Shop Windows to the Universe

Dig into Montana Before History: 11K Years of Hunter-Gatherers in the Rockies and Plains by D. H. MacDonald, Ph.D. See our online store book collection.
Ancient sediments like these in Brittany, France, help reconstruct Paleozoic sea-level history.
Click on image for full size
Image Courtesy of Bil Haq, NSF

Paleozoic "Sediment Curve" Provides New Tool for Tracking Sea-floor Sediment Movements
News story originally written on October 2, 2008

Geologists have developed a new sediment curve which shows where sediment-on-the-move is deposited during the development of sedimentary rocks. The sediment curve covers the entire Paleozoic Era.

Bilal Haq, a marine geologist and the main author of a report on this topic, explains that the new Paleozoic sea-level sediment curve provides a way for scientists to predict where sediments are deposited on the edges of continents and in interior seaways. Haq also explains that scientists and people in the oil industry will be interested in the sediment curve because it documents what happens when sea level rises and falls. This information helps scientists interpret Earth history and learn where deposition has happened.

Scientists can use stratigraphy, which is the study of rock layering (stratification), to understand a sequence of when events happened in a particular region. Because of recent developments, scientists are now able to reconstruct sea level during the Paleozoic Era. The rises and falls of sea level during this period determine the geology both in the sea and on land.

"We hope that the publication of a sediment curve for this entire era will enhance interest in Paleozoic geology," said Haq, "and help the exploration industry in its efforts to look at older and deeper sediments."

In addition to adding to scientific understanding, what scientists learn on this topic will help the oil industry to discover oil in places where searches have never taken place.

Last modified January 16, 2009 by Becca Hatheway.

Shop Windows to the Universe Science Store!

Our online store includes fun classroom activities for you and your students. Issues of NESTA's quarterly journal, The Earth Scientist are also full of classroom activities on different topics in Earth and space science!

Windows to the Universe Community

News

Opportunities

You might also be interested in:

Cool It! Game

Check out our online store - minerals, fossils, books, activities, jewelry, and household items!...more

Step 2: Sediments on the Move!

If you sneeze into a pile of dust, the little particles fly everywhere. But if you sneeze into a pile of rocks, they will stay put. It takes more force than a sneeze to move those rocks. Winds and water...more

Sea Level

Measuring sea level, the height of the ocean surface, allows scientists to calculate whether sea level is changing over time and how much sea level rise is happening now because of global warming. But...more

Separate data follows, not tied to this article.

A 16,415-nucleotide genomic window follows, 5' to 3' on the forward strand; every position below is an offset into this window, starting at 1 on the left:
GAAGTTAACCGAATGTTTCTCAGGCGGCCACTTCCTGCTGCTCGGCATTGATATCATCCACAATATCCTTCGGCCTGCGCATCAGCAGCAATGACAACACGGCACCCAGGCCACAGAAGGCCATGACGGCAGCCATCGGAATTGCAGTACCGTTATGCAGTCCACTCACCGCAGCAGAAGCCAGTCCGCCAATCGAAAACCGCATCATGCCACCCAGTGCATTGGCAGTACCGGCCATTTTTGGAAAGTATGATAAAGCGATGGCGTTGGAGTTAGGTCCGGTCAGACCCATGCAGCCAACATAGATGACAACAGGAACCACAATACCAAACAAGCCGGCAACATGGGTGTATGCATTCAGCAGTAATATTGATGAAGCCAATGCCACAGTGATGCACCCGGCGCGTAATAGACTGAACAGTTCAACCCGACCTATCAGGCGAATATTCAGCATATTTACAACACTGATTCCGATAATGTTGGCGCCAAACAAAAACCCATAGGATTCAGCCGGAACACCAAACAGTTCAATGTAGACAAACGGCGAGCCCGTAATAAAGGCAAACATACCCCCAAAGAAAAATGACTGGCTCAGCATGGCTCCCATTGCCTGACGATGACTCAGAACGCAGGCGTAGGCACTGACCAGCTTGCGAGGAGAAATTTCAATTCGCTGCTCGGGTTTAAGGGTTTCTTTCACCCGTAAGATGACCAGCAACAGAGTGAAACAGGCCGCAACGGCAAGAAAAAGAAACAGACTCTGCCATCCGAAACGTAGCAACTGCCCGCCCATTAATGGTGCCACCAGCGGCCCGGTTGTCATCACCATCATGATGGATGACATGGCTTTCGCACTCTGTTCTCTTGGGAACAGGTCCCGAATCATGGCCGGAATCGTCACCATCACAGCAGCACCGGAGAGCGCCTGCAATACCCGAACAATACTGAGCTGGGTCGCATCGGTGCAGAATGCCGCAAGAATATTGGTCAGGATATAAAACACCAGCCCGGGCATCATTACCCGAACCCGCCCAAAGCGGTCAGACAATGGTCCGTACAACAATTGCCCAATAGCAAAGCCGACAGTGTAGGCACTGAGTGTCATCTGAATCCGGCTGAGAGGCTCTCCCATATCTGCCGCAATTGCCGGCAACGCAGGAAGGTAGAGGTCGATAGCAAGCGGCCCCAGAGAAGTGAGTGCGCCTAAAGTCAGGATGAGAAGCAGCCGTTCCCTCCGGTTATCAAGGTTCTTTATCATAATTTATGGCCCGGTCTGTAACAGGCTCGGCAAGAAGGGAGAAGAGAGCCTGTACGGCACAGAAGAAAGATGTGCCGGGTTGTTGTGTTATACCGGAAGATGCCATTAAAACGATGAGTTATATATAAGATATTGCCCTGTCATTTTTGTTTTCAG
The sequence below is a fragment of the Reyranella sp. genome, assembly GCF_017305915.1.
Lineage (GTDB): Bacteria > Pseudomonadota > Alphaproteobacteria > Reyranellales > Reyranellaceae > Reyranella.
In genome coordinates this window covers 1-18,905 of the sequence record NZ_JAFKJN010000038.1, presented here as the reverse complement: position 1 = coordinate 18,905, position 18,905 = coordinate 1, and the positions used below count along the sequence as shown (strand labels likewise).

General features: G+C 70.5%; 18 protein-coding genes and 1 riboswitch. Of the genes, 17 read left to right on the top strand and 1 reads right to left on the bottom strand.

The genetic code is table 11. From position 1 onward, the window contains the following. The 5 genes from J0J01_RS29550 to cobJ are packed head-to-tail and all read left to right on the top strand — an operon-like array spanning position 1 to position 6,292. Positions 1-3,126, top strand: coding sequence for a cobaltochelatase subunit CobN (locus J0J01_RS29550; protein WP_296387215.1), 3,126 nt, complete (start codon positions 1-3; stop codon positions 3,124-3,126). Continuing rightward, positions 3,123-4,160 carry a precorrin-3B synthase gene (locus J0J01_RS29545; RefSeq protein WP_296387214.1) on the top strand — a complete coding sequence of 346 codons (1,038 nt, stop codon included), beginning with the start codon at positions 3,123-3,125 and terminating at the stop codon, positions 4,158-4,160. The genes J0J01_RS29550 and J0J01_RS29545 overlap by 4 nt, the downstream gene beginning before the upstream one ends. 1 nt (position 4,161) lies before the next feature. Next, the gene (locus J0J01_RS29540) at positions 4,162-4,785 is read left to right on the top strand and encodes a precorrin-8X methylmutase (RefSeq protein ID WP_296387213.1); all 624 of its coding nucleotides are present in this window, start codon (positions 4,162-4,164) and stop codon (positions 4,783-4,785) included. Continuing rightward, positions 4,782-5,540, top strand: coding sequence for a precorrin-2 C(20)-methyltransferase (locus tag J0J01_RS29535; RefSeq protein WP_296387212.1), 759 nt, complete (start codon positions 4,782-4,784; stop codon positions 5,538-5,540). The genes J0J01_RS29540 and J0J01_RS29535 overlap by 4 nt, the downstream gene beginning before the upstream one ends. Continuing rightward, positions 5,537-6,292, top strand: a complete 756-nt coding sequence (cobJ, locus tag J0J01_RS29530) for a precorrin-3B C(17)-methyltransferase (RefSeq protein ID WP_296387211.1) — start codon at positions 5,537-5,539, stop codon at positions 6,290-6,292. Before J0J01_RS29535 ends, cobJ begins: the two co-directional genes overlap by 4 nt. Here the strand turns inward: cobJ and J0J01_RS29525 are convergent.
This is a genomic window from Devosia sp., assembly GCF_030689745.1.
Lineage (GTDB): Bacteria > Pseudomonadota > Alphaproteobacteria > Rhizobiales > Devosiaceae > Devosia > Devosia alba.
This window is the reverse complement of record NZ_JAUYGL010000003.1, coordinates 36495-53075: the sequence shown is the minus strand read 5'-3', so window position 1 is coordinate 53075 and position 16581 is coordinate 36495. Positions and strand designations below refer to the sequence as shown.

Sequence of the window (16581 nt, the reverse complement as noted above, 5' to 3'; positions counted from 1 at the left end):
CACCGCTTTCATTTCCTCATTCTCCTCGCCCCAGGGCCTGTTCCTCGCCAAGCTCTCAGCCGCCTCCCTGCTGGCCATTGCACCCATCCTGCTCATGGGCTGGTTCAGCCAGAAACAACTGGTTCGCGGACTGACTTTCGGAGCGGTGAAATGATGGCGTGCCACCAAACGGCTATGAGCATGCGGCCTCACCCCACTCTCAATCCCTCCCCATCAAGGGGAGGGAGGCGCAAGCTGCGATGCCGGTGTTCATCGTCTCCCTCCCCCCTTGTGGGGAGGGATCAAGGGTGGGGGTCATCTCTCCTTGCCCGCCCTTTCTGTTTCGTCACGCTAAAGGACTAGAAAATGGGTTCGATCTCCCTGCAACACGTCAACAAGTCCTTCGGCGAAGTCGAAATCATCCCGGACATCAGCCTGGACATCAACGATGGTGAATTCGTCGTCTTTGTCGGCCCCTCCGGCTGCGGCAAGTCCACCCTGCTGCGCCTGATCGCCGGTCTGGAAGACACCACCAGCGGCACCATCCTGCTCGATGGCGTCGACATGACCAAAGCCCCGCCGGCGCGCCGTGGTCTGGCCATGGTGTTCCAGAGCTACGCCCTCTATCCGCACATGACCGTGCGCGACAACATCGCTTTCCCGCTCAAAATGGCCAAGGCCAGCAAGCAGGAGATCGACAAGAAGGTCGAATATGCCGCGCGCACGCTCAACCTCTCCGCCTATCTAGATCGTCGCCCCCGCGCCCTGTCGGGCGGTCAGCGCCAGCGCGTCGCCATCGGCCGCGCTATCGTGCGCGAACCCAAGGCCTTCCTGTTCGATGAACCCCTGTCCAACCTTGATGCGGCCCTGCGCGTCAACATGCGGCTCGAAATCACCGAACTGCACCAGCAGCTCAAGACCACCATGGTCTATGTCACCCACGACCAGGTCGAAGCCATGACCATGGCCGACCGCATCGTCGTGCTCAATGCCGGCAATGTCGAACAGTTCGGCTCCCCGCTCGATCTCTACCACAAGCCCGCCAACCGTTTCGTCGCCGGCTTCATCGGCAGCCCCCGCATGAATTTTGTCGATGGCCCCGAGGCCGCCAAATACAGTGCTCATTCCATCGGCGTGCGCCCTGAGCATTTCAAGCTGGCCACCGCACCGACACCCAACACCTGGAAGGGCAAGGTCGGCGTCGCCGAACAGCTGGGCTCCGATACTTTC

Step 3: Sediments Settling Down!

When water or wind loses energy and slows down, sediment can no longer be carried in it. The particles fall through the water or air and form a blanket of sediment on the bottom of a river, a lake, ocean,...more

Triggers of Volcanic Eruptions in Oregon's Mount Hood Investigated

Scientists have learned that Mount Hood, Oregon's tallest mountain, has erupted in the past due to the mixing of two different types of magma. "The data will help give us a better road map to what a future...more

Oldest Earth Mantle Reservoir Discovered

The Earth's mantle is a rocky, solid shell that is between the Earth's crust and the outer core, and makes up about 84 percent of the Earth's volume. The mantle is made up of many distinct portions or...more

Its Not Your Fault A Typical Fault, Geologically Speaking, That Is

Some geologic faults that appear strong and stable, slip and slide like weak faults, causing earthquakes. Scientists have been looking at one of these faults in a new way to figure out why. In theory,...more

Lower Solar Activity Linked to Changes in Sun's Conveyor Belt

The sun goes through cycles that last approximately 11 years. These solar cycle include phases with more magnetic activity, sunspots, and solar flares. They also include phases with less activity. The...more

Windows to the Universe, a project of the National Earth Science Teachers Association, is sponsored in part is sponsored in part through grants from federal agencies (NASA and NOAA), and partnerships with affiliated organizations, including the American Geophysical Union, the Howard Hughes Medical Institute, the Earth System Information Partnership, the American Meteorological Society, the National Center for Science Education, and TERC. The American Geophysical Union and the American Geosciences Institute are Windows to the Universe Founding Partners. NESTA welcomes new Institutional Affiliates in support of our ongoing programs, as well as collaborations on new projects. Contact NESTA for more information. NASA ESIP NCSE HHMI AGU AGI AMS NOAA